Last night’s “Nightly Business Report” on Public Broadcasting included a commentary on disintermediation, or cutting out the middleman. (You can read a transcript at http://to.pbs.org/pZAYuk.) The commentator’s point was that thanks to disintermediation in media industries (think YouTube and Amazon self-publishing), we are less and less dependent on intermediaries like TV network executives and book publishers to determine what we watch and what we read.
Nothing really new in that, but it got me thinking once again about disintermediation and librarians and how I haven’t blogged about the relationship between disintermediation and embedded librarianship. After all, we librarians are another group of intermediaries whose prospects have been affected by new technologies. Everybody has heard about how Google is going to put us all out of business.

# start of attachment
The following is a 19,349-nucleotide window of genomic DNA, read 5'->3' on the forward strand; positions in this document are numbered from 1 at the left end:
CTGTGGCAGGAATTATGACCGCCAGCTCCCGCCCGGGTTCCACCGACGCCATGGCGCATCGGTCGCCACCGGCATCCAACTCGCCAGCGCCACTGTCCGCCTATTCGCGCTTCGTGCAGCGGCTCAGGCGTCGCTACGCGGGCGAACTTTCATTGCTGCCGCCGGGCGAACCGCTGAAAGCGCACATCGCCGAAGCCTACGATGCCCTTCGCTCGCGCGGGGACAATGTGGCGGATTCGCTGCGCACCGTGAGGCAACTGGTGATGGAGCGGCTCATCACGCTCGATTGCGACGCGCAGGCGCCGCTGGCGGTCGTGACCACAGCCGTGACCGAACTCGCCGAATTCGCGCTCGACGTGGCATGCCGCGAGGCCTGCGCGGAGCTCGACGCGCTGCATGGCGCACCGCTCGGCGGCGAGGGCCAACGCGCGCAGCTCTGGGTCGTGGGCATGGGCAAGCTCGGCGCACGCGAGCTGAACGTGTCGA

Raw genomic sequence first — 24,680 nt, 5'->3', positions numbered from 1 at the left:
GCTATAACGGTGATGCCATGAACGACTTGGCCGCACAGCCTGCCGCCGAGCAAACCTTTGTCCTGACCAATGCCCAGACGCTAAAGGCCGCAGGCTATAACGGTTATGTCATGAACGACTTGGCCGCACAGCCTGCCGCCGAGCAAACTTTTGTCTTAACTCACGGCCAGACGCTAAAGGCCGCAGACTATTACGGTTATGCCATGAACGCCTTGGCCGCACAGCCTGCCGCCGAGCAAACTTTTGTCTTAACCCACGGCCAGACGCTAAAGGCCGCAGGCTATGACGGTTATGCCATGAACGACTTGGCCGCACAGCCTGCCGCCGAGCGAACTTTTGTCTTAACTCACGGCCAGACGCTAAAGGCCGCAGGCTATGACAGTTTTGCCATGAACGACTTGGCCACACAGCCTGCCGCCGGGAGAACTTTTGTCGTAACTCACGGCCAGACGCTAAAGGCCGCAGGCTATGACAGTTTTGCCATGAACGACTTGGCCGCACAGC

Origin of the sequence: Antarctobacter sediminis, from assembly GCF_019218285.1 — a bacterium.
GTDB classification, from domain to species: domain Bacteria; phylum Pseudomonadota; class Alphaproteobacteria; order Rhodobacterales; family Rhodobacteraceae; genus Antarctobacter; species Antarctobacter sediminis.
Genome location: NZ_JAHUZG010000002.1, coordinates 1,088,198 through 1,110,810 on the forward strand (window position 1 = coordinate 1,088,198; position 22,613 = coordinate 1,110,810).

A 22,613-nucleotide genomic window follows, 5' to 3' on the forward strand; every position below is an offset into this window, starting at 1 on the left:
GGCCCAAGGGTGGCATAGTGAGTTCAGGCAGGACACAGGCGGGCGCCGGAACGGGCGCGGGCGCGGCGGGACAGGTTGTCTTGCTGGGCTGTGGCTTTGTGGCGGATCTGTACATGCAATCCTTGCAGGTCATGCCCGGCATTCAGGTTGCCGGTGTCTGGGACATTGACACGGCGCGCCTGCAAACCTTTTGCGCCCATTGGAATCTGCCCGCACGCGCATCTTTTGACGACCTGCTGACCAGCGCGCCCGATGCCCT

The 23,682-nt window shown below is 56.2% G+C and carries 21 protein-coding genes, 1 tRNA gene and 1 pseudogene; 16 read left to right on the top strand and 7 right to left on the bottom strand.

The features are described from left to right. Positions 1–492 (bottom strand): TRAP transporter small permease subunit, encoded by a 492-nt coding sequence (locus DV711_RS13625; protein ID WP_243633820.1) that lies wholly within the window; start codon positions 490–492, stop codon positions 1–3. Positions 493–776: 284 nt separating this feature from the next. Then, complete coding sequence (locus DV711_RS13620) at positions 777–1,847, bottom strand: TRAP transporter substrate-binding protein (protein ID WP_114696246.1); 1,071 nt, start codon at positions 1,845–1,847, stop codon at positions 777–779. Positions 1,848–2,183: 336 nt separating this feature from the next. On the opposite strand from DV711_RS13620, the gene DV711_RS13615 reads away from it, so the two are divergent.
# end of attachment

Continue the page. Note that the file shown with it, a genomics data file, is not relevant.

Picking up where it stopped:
That’s overstating it of course. Rumors of our professional death have been exaggerated — but there’s no denying the general trend of disintermediation.
The question is: in an era of disintermediation, what do you do if you are the middleman? You can stand around and wait to get cut, or you can move. Where can you move to? Either end of the transaction you formerly mediated. For librarians, in one direction lies the creation and operation of tools for content producers, or becoming a content producer yourself. In the other direction lies becoming so close to a group of information consumers that you become one of them — perhaps the arch-consumer for the group.
Initially I was thinking that the latter alternative was the embedded librarianship alternative, but as I consider it, maybe there are embedded opportunities in both directions. One thing for sure, you don’t want to get caught in the middle.